Continued Eculizumab Therapy for Persistent Atypical Hemolytic Uremic Syndrome
Arif Asif 1, *, Syed S. Haqqie1, Ketan Ghate1, Roy O Mathew1, Tushar Vachharajani2 , Ali Nayer3
Identifiers and Pagination:Year: 2013
First Page: 46
Last Page: 48
Publisher ID: TOUNJ-6-46
Article History:Received Date: 11/2/2013
Revision Received Date: 20/3/2013
Acceptance Date: 22/3/2013
Print publication date: 12/7/2013
Collection year: 2013
open-access license: This is an open access article licensed under the terms of the Creative Commons Attribution Non-Commercial License (http://creativecommons.org/licenses/by-nc/3.0/) which permits unrestricted, non-commercial use, distribution and reproduction in any medium, provided the work is properly cited.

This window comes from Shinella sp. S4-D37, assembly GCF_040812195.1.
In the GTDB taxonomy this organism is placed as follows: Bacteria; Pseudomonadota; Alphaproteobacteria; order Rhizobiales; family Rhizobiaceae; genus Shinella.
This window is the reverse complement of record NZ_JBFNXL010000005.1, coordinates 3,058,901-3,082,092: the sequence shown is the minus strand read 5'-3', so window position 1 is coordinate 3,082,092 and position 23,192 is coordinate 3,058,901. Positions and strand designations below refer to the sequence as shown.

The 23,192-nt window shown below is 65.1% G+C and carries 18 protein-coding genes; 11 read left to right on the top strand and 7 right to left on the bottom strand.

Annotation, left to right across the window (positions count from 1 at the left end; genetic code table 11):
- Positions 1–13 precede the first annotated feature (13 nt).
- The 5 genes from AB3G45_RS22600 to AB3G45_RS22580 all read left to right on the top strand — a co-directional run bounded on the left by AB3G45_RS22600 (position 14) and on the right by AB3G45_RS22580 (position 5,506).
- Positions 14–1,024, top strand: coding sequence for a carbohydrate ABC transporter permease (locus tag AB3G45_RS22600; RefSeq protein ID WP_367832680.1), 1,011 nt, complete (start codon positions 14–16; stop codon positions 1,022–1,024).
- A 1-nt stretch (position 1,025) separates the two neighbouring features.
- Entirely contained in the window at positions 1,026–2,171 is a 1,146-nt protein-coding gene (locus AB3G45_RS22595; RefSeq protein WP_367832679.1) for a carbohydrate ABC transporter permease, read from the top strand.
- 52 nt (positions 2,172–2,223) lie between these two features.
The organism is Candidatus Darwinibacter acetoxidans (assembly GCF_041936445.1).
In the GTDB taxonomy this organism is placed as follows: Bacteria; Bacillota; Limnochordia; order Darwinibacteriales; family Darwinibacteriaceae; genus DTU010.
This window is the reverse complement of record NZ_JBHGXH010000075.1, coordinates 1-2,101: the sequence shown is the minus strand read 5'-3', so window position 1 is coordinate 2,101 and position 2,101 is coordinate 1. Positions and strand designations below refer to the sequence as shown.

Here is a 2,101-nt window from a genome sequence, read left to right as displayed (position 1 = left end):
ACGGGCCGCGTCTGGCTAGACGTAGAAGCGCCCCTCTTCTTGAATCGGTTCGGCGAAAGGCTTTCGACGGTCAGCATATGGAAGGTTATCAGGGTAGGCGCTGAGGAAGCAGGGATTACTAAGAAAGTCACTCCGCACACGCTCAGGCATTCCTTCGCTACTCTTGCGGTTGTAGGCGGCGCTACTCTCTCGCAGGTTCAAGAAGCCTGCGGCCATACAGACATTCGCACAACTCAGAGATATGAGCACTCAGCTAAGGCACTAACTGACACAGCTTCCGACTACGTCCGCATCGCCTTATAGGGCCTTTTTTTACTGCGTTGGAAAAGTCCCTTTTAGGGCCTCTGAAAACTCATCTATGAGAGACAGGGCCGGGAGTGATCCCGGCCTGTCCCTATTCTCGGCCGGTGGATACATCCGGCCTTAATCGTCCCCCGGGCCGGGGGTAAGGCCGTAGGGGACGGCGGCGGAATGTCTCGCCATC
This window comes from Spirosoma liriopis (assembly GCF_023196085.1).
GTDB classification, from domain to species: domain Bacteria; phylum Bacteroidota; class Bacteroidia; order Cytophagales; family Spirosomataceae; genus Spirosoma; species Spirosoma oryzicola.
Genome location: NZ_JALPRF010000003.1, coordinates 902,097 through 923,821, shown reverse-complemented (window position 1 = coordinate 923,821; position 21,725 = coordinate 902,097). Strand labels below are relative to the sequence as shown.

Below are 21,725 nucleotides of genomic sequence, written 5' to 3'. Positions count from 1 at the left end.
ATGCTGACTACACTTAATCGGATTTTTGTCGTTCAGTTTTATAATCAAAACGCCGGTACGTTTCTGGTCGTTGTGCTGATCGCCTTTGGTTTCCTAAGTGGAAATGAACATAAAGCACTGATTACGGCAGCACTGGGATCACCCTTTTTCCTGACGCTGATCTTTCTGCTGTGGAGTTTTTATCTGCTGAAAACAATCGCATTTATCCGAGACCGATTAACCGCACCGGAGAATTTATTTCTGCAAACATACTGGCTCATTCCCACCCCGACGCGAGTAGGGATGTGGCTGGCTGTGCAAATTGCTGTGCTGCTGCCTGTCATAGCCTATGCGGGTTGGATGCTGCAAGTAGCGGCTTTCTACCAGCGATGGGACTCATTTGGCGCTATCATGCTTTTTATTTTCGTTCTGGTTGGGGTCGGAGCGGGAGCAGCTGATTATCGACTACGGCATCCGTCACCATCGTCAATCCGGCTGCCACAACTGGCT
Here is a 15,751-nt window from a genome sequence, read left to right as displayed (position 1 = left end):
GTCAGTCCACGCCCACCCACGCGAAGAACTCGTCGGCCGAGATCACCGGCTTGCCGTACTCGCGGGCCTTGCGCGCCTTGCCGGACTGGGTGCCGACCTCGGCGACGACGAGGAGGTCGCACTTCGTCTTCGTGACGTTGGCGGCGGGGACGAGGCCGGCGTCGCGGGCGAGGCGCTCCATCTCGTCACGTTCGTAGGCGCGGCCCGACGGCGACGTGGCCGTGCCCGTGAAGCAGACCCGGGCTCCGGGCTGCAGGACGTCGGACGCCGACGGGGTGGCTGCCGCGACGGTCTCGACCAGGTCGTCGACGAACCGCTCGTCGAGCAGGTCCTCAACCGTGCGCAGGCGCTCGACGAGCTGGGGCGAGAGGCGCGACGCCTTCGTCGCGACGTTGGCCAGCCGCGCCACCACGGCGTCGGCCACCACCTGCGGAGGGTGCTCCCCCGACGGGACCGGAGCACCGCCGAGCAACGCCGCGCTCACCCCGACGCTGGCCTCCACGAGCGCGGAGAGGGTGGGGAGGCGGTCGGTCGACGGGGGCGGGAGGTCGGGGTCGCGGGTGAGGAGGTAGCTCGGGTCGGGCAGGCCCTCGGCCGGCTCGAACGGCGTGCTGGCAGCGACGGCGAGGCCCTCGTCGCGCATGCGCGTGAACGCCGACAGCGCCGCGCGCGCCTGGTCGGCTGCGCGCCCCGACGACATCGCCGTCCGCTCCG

Atypical hemolytic uremic syndrome (atypical HUS) is characterized by endothelial injury and microvascular thrombosis resulting in microangiopathic hemolytic anemia, thrombocytopenia, and ischemic injury to organs, especially the kidney. Activation of complements is involved in the pathogenesis of atypical HUS. Eculizumab, a neutralizing monoclonal antibody directed against complement C5, has shown salutary effects in patients with atypical HUS. In this report, we present a 23-year-old man with atypical HUSwho was treated with eculizumab. During the first four weeks of treatment, eculizumab failed to achieve a remission. Microangiopathic hemolytic anemia and thrombocytopenia persisted, while renal function deteriorated necessitating initiation of hemodialysis. Continuation of eculizumab therapy, however, led to marked improvement in hemolytic anemia, thrombocytopenia, and renal function. After 10 weeks of eculizumab therapy, hemodialysis was discontinued. At 5-month follow-up, serum creatinine was 1.1 mg/dL with continued eculizumab therapy every other week. In addition, platelet count was normal, while there was no evidence of hemolysis. We conclude that in patients with persistent atypical HUS continued treatment with eculizumab can be helpful in achieving remission.